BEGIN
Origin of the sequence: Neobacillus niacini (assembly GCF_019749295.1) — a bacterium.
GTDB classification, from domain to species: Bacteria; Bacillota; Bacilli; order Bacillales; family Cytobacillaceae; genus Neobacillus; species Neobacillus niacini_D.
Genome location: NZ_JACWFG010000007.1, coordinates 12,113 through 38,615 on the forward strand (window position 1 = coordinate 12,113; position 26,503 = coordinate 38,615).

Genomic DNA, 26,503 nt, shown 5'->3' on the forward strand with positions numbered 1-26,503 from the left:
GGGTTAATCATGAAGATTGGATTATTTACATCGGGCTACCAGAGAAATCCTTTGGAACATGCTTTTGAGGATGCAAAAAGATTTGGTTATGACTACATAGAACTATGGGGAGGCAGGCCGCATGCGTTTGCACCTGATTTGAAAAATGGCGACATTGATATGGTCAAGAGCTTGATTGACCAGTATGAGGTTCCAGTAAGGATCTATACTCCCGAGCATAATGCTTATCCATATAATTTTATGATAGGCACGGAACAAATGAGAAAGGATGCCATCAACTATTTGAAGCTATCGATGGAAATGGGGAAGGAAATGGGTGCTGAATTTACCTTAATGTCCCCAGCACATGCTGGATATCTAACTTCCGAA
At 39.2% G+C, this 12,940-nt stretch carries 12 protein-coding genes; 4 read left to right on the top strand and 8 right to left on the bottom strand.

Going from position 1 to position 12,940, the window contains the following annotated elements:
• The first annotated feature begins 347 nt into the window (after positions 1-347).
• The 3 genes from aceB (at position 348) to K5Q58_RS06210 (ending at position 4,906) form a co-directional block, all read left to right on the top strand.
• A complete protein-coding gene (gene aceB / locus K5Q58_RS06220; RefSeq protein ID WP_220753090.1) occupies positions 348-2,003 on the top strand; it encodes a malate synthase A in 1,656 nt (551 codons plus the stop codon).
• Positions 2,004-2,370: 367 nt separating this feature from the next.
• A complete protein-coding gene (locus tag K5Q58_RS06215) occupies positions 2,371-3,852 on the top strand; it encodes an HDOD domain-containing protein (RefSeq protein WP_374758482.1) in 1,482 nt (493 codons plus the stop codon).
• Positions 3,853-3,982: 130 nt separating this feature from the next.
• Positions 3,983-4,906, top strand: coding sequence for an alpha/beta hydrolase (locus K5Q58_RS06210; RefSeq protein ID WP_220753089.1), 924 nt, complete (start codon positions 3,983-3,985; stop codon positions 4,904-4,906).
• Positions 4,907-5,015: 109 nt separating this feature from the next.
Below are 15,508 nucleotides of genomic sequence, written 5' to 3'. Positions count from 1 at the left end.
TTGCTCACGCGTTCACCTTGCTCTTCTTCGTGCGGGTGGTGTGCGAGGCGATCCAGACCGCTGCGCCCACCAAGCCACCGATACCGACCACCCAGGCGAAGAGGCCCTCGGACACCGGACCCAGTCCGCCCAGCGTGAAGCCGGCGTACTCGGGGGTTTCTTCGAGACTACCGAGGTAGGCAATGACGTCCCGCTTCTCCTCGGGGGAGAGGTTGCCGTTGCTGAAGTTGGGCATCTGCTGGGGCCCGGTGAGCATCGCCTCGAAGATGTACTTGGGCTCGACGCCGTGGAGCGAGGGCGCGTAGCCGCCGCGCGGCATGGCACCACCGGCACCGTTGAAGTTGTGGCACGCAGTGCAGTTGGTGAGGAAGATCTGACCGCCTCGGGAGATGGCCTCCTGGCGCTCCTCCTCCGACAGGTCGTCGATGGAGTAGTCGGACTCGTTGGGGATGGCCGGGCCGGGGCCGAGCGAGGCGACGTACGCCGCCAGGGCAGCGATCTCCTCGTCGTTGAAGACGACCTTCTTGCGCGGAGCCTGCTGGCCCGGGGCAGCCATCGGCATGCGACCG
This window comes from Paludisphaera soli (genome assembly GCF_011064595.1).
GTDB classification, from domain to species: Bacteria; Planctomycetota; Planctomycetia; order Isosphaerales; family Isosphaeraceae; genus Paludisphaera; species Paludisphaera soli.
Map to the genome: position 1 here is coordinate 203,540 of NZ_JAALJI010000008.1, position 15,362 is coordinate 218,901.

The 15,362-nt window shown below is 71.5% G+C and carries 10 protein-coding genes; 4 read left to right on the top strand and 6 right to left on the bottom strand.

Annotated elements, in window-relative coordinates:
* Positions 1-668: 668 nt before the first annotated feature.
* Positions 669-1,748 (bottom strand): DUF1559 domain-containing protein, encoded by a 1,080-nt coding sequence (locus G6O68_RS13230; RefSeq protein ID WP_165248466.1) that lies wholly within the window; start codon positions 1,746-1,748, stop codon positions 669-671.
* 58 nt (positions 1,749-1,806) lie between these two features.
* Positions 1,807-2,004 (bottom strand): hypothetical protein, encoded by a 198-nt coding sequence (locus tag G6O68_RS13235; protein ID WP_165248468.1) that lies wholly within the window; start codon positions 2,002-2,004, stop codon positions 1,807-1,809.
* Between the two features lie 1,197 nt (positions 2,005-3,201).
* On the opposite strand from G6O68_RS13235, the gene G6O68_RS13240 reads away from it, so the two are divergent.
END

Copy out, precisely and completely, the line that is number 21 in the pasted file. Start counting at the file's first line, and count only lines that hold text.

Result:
The 15,362-nt window shown below is 71.5% G+C and carries 10 protein-coding genes; 4 read left to right on the top strand and 6 right to left on the bottom strand.